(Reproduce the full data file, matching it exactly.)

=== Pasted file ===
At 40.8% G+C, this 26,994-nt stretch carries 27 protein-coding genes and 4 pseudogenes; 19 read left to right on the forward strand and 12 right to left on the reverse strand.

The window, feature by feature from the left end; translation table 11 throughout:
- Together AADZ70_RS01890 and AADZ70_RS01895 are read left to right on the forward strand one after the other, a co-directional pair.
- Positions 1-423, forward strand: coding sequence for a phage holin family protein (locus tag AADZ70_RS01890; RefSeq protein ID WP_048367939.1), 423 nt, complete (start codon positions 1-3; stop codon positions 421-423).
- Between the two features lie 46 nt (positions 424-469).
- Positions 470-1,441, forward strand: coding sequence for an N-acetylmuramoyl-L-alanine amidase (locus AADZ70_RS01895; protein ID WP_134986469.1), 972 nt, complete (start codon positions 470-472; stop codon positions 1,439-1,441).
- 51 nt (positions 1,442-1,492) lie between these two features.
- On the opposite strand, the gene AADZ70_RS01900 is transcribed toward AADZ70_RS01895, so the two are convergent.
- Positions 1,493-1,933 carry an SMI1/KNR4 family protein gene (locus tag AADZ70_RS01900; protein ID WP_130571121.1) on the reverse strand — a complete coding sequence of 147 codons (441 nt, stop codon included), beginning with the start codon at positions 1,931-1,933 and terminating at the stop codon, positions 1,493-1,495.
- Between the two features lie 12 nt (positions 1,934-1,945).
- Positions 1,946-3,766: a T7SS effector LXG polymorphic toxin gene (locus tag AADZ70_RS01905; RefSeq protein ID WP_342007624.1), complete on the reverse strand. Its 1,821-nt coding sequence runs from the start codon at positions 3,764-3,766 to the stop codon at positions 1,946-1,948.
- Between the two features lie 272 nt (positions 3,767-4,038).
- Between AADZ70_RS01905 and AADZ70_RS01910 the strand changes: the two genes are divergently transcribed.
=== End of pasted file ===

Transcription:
At 40.8% G+C, this 26,994-nt stretch carries 27 protein-coding genes and 4 pseudogenes; 19 read left to right on the forward strand and 12 right to left on the reverse strand.

The window, feature by feature from the left end; translation table 11 throughout:
- Together AADZ70_RS01890 and AADZ70_RS01895 are read left to right on the forward strand one after the other, a co-directional pair.
- Positions 1-423, forward strand: coding sequence for a phage holin family protein (locus tag AADZ70_RS01890; RefSeq protein ID WP_048367939.1), 423 nt, complete (start codon positions 1-3; stop codon positions 421-423).
- Between the two features lie 46 nt (positions 424-469).
- Positions 470-1,441, forward strand: coding sequence for an N-acetylmuramoyl-L-alanine amidase (locus AADZ70_RS01895; protein ID WP_134986469.1), 972 nt, complete (start codon positions 470-472; stop codon positions 1,439-1,441).
- 51 nt (positions 1,442-1,492) lie between these two features.
- On the opposite strand, the gene AADZ70_RS01900 is transcribed toward AADZ70_RS01895, so the two are convergent.
- Positions 1,493-1,933 carry an SMI1/KNR4 family protein gene (locus tag AADZ70_RS01900; protein ID WP_130571121.1) on the reverse strand — a complete coding sequence of 147 codons (441 nt, stop codon included), beginning with the start codon at positions 1,931-1,933 and terminating at the stop codon, positions 1,493-1,495.
- Between the two features lie 12 nt (positions 1,934-1,945).
- Positions 1,946-3,766: a T7SS effector LXG polymorphic toxin gene (locus tag AADZ70_RS01905; RefSeq protein ID WP_342007624.1), complete on the reverse strand. Its 1,821-nt coding sequence runs from the start codon at positions 3,764-3,766 to the stop codon at positions 1,946-1,948.
- Between the two features lie 272 nt (positions 3,767-4,038).
- Between AADZ70_RS01905 and AADZ70_RS01910 the strand changes: the two genes are divergently transcribed.